Two weeks ago, Maggie was traveling from New York to San Francisco with her two dogs. Tragically, Bea, her two-year old Golden Retriever, did not make it through the flight, despite Maggie taking every possible precaution. She chose United Airlines for their Pet Safe program, got the necessary pre-flight health clearances, bought special kennels, and even drove six hours from their vacation home to New York City so the dogs wouldn’t have to make a connecting flight.

According to Maggie, the United employees showed little compassion for Bea’s death and even lied to her about the whereabouts of Bea’s body while they figured out how to handle the liability. United’s internal investigation claims that they did nothing wrong since none of the other pets on board died. Maggie’s veterinarian claims otherwise. He performed an autopsy and concluded that Bea died of heatstroke—a horrible and preventable death.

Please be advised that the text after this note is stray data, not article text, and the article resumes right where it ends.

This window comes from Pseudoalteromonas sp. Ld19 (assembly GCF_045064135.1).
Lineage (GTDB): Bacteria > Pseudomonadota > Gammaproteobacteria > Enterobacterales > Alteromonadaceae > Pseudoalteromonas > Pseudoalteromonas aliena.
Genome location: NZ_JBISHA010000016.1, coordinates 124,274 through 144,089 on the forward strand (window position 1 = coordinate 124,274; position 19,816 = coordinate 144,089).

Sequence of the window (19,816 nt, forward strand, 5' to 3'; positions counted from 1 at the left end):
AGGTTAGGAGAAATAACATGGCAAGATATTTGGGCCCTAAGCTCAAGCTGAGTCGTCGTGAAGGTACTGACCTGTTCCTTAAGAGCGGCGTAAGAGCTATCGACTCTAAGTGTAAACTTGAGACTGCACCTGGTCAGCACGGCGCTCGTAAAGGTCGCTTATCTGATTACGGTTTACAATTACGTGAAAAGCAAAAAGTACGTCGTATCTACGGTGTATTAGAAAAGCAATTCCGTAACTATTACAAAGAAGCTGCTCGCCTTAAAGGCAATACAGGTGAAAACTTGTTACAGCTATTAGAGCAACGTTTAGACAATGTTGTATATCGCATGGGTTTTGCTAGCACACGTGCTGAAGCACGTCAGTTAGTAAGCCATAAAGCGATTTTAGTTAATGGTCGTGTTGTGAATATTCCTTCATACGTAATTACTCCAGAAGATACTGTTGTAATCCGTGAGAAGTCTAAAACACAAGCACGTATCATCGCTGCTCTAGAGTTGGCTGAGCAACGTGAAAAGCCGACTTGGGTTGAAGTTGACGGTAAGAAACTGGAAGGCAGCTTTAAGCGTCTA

Flying with pets makes me very nervous and hearing about Bea is heartbreaking. This story also comes at a time when many of my friends are flying with their dogs to agility nationals in Colorado. Some people are able to drive, but many live too far and can’t take the days off from work to be able to do so.

Maggie took every precaution that I would have taken to ensure her pets’ safety. I’ve heard good things about the Pet Safe program, which was adopted by United Airlines when they merged with Continental. This tragic story just shows that no matter how good an airline’s pet program is, flying animals in cargo will never be 100 percent safe. It’s a shame that there isn’t a safer alternative to travel with pets on major airlines (specialized companies like Pet Airways don’t cover all areas of the country). I know that there are challenges for accommodating pets on planes, but I hope one day that airlines will figure out a way where pets can fly safely.